While I’m still thinking, and while I’m outling, and while I’m writing, I compile and maintain what I call "my Murder Book," a thick binder that contains my outline, my working manuscript, and notes, emails, articles, clips, photographs, post-its…anything and everything relating to my story. By the time the book is done, the binder is bulging with stuff… including my notes on what my next book might be.

Now I’m in the thinking stage, which is why you might have noticed a sudden uptick in blog entries. I don’t have time to write… but I have plenty of time to procrastinate.

And think…

Wil Wheaton is Still Alive

My brother Tod recommended Wil Wheaton’s blog to me a while back and I finally got around to reading it (in fact, Tod even wrote a Las Vegas Mercury column about the blog). Wheaton, you may recall, was the kid in STAR TREK: THE NEXT GENERATION… and his blog is surprisingly sharp, witty, and candid. It starts with his explanation of why he started blogging in the first place…an epiphany at Hooters (hey, if you’re gonna have one, there are worse places it could happen).

We walked in ahead of the lunchtime rush, so we could sit wherever we liked. We stood in the doorway, Bob Seger blaring above our heads that he was workin’ on a night move, and chose the section with the hottest waitress in the joint. As we were taking our seats, she came over to our table: a cute-but-not-beautiful girl in her early 20s. Bleached-blond, fake tan, long legs. Hooters. Her name tag said “Destiny.” She flirted with us as she took our order, all smiles and giggles. We ordered wings. Super Fire Hot, baby.

She stood up, and left to put in our order. Darin and I stared at each other. We still had it, and it felt good.

She’d only walked a few steps, when she stopped suddenly, turned around, and came back to our table. She looked at me, lustily. “Can I ask you something?”

“Oh, hell, yeah, Willie,” I thought to myself, “The ladies still want your sweet action!”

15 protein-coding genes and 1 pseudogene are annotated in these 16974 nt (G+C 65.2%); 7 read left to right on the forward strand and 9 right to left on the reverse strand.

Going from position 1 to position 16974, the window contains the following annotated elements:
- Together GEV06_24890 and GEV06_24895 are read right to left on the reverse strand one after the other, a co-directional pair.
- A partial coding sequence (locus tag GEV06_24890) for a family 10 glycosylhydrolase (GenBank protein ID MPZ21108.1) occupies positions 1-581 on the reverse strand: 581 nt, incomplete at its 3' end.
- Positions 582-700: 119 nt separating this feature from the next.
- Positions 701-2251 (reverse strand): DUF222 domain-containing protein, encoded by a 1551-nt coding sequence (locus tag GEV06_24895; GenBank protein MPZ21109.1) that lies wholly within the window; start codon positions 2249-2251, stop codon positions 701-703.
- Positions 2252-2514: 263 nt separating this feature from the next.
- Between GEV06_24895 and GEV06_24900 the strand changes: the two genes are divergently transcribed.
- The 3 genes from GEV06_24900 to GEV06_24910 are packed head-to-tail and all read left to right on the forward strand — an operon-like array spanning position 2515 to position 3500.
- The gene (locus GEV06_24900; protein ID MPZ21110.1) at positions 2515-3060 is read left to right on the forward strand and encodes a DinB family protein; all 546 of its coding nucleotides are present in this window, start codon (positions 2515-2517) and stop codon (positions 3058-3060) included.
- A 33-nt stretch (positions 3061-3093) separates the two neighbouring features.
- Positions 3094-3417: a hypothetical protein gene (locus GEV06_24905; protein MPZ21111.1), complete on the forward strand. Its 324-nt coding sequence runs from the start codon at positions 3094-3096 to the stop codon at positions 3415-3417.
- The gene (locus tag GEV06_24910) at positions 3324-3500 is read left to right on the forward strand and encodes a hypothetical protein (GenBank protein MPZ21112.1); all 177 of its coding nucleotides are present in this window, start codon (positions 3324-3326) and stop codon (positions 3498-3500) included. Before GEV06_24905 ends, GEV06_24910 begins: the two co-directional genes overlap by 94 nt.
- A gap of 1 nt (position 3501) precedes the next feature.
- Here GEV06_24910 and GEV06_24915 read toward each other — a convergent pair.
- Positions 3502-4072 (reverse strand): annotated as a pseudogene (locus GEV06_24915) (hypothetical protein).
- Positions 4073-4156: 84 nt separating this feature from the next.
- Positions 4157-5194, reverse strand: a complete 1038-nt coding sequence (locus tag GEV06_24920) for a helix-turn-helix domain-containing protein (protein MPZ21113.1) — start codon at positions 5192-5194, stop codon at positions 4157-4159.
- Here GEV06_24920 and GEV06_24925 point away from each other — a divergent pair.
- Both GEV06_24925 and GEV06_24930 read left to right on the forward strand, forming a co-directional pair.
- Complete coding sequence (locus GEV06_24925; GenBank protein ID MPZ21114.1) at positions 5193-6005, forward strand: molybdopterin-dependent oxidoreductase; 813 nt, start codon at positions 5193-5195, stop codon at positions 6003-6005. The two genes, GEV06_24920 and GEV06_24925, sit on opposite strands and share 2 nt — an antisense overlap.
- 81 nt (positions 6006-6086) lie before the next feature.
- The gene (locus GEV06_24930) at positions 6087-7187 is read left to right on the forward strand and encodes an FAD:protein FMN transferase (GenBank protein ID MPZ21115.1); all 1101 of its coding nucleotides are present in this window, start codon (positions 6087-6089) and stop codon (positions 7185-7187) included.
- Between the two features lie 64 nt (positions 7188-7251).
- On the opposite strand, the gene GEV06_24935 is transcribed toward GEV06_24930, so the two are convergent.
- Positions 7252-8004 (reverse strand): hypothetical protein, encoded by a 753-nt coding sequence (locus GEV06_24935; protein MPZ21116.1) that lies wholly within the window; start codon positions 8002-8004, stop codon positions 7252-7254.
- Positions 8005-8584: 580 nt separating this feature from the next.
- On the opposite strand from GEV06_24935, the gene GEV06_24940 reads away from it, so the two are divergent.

My throat went dry. My face flushed and my pulse quickened.

“Sure,” I croaked.

She screwed up her courage and leaned close to me, her full, pouting lips just inches from mine. Her perfume embraced me. Her ample cleavage seductively longed to bust out from beneath her thin cotton T-shirt. She drew a nervous breath, bit down on the corner of her mouth, and asked, breathlessly,”Didn’t you used to be an actor?”

“WHAT?! USED TO BE?! I STILL AM!” I hollered, as images of a hot Hooters threesome were replaced with images of myself on Celebrity Boxing.

She immediately knew that she made a mistake. She thought quickly, licked her lips, self-consciously fussed with her over-processed hair and tried again:”Oh, I mean, weren’t you an actor when you were a kid?”

All I could do was numbly answer,”Yeah, when I was a kid,” as I hung my head and ordered the first of many pints of Guinness.

Funny story, right? Yeah, funny like when you watch another guy get kicked in the nuts.

In the days that followed, I tried to write it off. Tried to bolster my wounded self-esteem by telling myself that she was just a Hooters waitress, so she didn’t matter.

But the truth was, this simple, scantily clad waitress had driven home with painful acuity my deepest fear: I was a has-been. I “used to be” an actor, when I was a kid. That weekend, my wife was out of town and I found myself in front of my computer, surfing the Internet, playing Diablo II, doing anything I could to get that Hooters waitress out of my mind.

Yes, that’s how badly it hurt me: I was actively trying to get a Hooters waitress out of my mind. While my wife was out of town.

Somewhere in that day, while I was battling the forces of polygonal evil on Battle.Net, I was hit with an inspiration: I would make a website and let the world know that I was still alive and still working.

I know from personal experience that he’s worked since his days on the Enterprise… I hired him in an episode of DIAGNOSIS MURDER and he did a great job.